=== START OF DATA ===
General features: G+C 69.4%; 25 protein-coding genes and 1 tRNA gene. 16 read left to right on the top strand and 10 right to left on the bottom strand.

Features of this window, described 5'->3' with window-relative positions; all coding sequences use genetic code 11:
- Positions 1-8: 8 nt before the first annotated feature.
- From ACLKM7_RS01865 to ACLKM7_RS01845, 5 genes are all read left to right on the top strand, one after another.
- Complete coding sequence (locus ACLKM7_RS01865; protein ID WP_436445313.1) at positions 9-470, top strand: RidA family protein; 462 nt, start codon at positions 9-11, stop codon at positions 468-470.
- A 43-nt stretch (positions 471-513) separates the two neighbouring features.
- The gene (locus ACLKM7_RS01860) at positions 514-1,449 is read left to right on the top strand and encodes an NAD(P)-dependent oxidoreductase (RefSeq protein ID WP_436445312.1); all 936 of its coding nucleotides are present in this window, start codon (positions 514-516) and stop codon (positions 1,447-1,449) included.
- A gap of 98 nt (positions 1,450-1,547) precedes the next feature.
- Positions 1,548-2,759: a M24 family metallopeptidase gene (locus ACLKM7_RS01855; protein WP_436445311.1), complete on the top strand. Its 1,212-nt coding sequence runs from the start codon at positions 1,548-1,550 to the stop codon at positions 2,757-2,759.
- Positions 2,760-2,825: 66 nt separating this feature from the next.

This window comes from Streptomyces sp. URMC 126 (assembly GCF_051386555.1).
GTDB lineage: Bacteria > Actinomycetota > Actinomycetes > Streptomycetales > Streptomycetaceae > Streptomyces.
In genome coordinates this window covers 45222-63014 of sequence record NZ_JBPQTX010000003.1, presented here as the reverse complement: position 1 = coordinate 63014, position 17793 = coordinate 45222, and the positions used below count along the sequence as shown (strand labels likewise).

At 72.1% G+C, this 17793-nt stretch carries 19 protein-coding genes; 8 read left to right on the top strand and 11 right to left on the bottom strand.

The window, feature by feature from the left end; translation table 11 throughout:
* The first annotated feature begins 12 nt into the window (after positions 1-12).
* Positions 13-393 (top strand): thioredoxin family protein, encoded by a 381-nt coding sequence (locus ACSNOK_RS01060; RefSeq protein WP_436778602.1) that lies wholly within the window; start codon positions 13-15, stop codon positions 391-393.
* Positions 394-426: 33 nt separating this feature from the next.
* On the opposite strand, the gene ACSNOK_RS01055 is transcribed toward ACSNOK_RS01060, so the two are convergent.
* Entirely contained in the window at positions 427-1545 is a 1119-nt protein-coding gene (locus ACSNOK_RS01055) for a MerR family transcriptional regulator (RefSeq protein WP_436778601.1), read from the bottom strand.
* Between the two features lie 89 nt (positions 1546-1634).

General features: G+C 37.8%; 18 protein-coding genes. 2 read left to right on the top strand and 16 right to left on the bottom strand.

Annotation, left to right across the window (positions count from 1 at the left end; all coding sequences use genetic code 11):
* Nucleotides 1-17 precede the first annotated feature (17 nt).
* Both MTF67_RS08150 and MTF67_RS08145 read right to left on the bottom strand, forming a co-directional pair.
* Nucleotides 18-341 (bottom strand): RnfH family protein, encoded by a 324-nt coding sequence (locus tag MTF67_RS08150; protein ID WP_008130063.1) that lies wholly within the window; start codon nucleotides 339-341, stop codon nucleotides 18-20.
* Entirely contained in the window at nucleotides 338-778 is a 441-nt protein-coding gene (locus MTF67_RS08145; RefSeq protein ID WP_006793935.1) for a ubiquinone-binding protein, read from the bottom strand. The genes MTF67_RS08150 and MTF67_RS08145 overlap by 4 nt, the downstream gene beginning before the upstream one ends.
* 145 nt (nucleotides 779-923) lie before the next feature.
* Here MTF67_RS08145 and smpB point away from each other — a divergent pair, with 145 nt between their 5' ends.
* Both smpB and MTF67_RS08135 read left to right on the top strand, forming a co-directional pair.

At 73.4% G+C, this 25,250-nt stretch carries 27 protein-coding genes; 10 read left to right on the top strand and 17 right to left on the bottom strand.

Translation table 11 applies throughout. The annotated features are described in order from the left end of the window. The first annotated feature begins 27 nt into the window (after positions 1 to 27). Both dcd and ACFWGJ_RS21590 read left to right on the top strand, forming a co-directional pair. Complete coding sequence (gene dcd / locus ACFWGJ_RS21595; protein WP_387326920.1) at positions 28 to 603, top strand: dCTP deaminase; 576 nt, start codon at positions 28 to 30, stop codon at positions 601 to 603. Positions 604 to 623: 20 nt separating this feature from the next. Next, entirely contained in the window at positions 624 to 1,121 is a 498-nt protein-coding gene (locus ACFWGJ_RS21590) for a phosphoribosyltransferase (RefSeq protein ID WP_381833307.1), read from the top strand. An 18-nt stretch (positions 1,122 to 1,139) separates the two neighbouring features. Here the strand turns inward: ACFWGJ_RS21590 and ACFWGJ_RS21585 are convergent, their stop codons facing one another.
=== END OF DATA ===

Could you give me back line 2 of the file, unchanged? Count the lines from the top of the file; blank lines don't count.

Features of this window, described 5'->3' with window-relative positions; all coding sequences use genetic code 11: